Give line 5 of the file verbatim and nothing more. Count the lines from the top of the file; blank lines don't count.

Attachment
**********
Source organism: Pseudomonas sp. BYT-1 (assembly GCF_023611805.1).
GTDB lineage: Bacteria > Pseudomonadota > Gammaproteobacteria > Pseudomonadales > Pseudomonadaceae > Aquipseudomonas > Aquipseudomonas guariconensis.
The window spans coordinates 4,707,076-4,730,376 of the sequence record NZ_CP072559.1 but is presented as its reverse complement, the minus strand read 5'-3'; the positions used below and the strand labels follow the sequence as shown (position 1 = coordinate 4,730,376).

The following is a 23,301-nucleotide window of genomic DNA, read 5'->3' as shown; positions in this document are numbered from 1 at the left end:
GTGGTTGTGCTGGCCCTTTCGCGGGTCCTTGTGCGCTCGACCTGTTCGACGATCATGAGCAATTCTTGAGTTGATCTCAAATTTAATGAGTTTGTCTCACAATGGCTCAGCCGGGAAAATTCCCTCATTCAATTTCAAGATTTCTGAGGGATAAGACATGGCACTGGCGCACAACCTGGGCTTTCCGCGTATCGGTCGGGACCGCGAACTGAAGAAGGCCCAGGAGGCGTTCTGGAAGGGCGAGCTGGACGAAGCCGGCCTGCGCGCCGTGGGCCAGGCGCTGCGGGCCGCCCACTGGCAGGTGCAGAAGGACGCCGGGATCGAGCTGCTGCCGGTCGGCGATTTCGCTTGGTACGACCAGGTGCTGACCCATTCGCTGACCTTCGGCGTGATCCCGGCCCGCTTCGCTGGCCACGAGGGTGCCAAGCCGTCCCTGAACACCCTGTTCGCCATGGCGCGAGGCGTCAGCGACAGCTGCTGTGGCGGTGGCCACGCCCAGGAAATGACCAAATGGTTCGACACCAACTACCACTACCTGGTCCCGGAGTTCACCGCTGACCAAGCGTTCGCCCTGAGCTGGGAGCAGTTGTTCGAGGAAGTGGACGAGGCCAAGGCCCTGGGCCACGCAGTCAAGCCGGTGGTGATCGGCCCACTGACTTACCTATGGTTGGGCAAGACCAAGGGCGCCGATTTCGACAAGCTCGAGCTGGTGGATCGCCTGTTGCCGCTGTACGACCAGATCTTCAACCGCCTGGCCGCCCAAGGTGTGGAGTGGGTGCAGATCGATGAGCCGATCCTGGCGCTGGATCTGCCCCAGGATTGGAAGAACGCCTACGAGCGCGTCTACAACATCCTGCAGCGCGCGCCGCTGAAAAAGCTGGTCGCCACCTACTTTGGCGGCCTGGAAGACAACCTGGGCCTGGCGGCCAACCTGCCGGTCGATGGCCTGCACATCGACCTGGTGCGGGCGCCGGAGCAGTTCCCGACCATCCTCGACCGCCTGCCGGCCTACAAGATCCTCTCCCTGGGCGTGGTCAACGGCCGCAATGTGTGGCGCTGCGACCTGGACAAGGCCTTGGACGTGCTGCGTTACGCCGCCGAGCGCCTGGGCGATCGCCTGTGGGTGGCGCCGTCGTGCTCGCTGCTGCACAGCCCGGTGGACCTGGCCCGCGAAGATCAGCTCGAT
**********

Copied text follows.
GTGGTTGTGCTGGCCCTTTCGCGGGTCCTTGTGCGCTCGACCTGTTCGACGATCATGAGCAATTCTTGAGTTGATCTCAAATTTAATGAGTTTGTCTCACAATGGCTCAGCCGGGAAAATTCCCTCATTCAATTTCAAGATTTCTGAGGGATAAGACATGGCACTGGCGCACAACCTGGGCTTTCCGCGTATCGGTCGGGACCGCGAACTGAAGAAGGCCCAGGAGGCGTTCTGGAAGGGCGAGCTGGACGAAGCCGGCCTGCGCGCCGTGGGCCAGGCGCTGCGGGCCGCCCACTGGCAGGTGCAGAAGGACGCCGGGATCGAGCTGCTGCCGGTCGGCGATTTCGCTTGGTACGACCAGGTGCTGACCCATTCGCTGACCTTCGGCGTGATCCCGGCCCGCTTCGCTGGCCACGAGGGTGCCAAGCCGTCCCTGAACACCCTGTTCGCCATGGCGCGAGGCGTCAGCGACAGCTGCTGTGGCGGTGGCCACGCCCAGGAAATGACCAAATGGTTCGACACCAACTACCACTACCTGGTCCCGGAGTTCACCGCTGACCAAGCGTTCGCCCTGAGCTGGGAGCAGTTGTTCGAGGAAGTGGACGAGGCCAAGGCCCTGGGCCACGCAGTCAAGCCGGTGGTGATCGGCCCACTGACTTACCTATGGTTGGGCAAGACCAAGGGCGCCGATTTCGACAAGCTCGAGCTGGTGGATCGCCTGTTGCCGCTGTACGACCAGATCTTCAACCGCCTGGCCGCCCAAGGTGTGGAGTGGGTGCAGATCGATGAGCCGATCCTGGCGCTGGATCTGCCCCAGGATTGGAAGAACGCCTACGAGCGCGTCTACAACATCCTGCAGCGCGCGCCGCTGAAAAAGCTGGTCGCCACCTACTTTGGCGGCCTGGAAGACAACCTGGGCCTGGCGGCCAACCTGCCGGTCGATGGCCTGCACATCGACCTGGTGCGGGCGCCGGAGCAGTTCCCGACCATCCTCGACCGCCTGCCGGCCTACAAGATCCTCTCCCTGGGCGTGGTCAACGGCCGCAATGTGTGGCGCTGCGACCTGGACAAGGCCTTGGACGTGCTGCGTTACGCCGCCGAGCGCCTGGGCGATCGCCTGTGGGTGGCGCCGTCGTGCTCGCTGCTGCACAGCCCGGTGGACCTGGCCCGCGAAGATCAGCTCGAT